At that time, I composed a sound installation Good Days Bad Days, incorporating the many voices/stories of participant’s experiences. For The Mark of the Beast, I re-visited and re-composed that material for Martin’s live solo show.
13th – 15th April, Platform, Glasgow
19th April Scottish Storytelling Centre, Edinburgh
I am delighted to have been working with Sonic Bothy inclusive new music ensemble since January 2014.
Sonic Bothy was founded by creative director Claire Docherty, and explores, composes and performs experimental and contemporary music. Residencies include CCA/AC, Glasgow and SOUND Festival, Aberdeen.
Visit the Sonic Bothy website for more information about the project and up-to-the-minute news. Read about
Recital Rooms, City Halls, Glasgow
UNLIMITED, Tramway, Glasgow
ISME conference, RCS, Glasgow
SOUND Festival, Aberdeen
Atelier Public #2, GoMA, Glasgow
Counterflows Festival, The Glad Café, Glasgow
Background to Good Days Bad Days
Working in collaboration with writer Martin O’Connor, Good Days Bad Days was a 5-month research and development project with Glasgow’s North East Recovery Community commissioned by Platform-to-Health and GRAND (Getting Real About Alchohol N Drugs). Participants were engaged in conversations focusing on remembering their first and last alcoholic drink, to open up bigger discussions of childhood and family life; living conditions and wider society in Glasgow and the impact of addiction and recovery on individuals and communities.
These conversations formed the basis of an immersive sound installation that was staged at Platform Glasgow and as a headphone installation at Outskirts Festival in 2016.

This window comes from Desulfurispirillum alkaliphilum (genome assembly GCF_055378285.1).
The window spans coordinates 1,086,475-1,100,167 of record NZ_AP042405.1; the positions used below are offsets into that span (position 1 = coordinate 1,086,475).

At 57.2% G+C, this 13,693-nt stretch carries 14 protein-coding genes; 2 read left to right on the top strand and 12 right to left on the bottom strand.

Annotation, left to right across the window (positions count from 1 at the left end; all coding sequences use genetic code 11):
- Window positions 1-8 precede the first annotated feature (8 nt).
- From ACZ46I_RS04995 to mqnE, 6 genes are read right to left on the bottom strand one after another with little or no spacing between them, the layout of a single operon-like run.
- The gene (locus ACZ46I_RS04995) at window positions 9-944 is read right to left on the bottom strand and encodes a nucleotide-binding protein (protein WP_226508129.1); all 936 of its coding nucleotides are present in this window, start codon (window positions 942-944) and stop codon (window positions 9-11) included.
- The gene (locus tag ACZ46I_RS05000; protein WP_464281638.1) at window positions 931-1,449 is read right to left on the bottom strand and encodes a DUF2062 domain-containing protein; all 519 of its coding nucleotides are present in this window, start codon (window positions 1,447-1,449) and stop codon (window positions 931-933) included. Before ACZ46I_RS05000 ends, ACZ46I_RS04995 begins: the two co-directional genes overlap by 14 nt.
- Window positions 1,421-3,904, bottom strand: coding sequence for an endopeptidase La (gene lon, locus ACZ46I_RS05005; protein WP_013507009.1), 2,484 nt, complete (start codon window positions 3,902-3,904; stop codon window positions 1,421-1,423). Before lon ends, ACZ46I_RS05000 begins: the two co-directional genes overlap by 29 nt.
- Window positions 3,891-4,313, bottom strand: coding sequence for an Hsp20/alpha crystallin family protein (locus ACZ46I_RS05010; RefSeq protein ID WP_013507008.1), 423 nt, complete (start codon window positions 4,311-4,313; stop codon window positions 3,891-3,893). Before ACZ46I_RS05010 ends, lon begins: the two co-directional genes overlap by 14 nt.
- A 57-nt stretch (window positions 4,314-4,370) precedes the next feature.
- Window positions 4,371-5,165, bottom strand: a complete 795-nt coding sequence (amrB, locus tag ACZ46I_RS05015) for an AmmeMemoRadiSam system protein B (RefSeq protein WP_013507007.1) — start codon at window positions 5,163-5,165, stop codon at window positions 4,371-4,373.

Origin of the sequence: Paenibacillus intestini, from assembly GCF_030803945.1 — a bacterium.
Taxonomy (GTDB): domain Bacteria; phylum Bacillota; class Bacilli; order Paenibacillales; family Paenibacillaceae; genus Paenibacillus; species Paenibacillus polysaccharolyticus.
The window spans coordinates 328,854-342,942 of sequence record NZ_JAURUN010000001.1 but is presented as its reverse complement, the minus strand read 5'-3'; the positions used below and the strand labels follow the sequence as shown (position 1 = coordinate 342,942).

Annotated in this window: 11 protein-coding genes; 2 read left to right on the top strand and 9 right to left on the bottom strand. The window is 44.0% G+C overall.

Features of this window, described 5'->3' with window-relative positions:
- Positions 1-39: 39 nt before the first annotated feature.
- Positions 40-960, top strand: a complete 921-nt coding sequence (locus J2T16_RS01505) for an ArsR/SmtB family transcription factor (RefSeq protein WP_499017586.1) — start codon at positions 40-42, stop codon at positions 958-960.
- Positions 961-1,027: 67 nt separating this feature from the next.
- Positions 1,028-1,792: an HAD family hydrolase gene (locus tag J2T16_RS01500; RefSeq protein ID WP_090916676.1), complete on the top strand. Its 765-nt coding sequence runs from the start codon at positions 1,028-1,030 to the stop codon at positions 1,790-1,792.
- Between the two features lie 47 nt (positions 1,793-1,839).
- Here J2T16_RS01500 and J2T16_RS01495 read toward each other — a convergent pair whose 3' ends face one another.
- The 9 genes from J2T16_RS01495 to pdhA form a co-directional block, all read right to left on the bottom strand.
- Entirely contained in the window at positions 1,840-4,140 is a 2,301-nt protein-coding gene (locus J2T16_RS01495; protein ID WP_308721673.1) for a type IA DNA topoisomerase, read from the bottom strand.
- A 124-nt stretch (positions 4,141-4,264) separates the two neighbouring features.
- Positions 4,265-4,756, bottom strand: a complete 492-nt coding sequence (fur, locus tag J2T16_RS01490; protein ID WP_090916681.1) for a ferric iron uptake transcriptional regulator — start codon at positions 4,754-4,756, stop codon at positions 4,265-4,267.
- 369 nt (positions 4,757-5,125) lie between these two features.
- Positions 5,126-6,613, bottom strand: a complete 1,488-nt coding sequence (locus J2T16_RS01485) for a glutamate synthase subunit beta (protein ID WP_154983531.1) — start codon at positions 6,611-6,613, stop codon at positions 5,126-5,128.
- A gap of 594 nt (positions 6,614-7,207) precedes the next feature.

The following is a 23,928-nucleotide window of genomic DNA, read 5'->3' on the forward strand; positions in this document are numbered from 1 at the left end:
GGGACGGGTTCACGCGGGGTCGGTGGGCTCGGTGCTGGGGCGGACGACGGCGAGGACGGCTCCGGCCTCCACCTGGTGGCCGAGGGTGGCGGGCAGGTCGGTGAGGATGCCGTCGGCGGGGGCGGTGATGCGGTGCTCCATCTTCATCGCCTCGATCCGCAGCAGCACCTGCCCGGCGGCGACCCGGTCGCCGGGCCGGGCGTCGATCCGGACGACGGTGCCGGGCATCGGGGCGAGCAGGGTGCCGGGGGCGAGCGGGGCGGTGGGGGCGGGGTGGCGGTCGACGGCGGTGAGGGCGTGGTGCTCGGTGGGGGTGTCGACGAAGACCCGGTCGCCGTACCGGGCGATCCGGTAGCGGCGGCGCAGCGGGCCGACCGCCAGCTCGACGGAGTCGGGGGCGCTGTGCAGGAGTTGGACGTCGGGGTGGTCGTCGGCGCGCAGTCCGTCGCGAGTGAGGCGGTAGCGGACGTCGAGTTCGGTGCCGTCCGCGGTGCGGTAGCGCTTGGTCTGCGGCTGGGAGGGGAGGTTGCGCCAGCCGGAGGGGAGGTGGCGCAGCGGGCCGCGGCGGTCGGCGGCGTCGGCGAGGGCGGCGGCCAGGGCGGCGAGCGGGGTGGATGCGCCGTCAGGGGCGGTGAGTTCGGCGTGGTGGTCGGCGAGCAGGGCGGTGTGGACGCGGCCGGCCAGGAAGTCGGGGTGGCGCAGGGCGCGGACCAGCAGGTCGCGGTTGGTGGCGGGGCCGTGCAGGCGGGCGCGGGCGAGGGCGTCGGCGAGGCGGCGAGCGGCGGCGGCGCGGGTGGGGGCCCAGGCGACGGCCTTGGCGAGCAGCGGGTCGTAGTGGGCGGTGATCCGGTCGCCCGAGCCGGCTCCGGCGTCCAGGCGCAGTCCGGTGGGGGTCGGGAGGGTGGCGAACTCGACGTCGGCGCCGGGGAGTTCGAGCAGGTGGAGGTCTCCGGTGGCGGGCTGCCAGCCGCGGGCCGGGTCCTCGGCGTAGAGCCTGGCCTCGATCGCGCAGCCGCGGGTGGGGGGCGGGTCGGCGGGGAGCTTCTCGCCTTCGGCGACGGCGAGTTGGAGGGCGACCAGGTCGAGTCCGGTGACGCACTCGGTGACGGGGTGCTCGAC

The research was preliminary work for Martin O’Connor’s spoken word/theatre work The Mark of the Beast, which we developed for Martin’s performances at Platform, Glasgow in 2018. (***** The Herald)
Good Days Bad Days Sound Installation
Good Days Bad Days is a new work created in collaboration with writer/theatre-maker Martin O’Connor. Initiated by Martin, the work explores issues/ideas around alcohol and addiction in Glasgow.
From November 2015 – March 2016 we worked with participants from six recovery cafes in the north east of Glasgow (NERC – North East Recovery Community) as part of our research and development.
The end of this phase culminated in a sound installation I composed incorporating the voices and stories of the NERC.
27th March, installation, Platform Glasgow
April, headphone installation, Outskirts Festival, Glasgow
I was really delighted to co-facilitate the drumming activities with Erin Scrutton at the Platform Glasgow Carnival Summer School for children and young people. Other activities included movement, circus skills, big makes, costumes. An excellent week in general: skills, fun + games, parading, performing – some really wonderful moments and a huge dose of fun!
Some excellent news for Sonic Bothy recently.
Sonic Bothy was one of several Glasgow Life/City Council partnered projects submitted to the National Music Council Awards, and was very excited to receive the Paritor Award for New Music in Education. Read more about the Paritor Award and other winners at the National Music Council website.
Read more about Sonic Bothy inclusive new music ensemble here.
Looking forward to these Open Session workshops with Sonic Bothy at City Halls in February.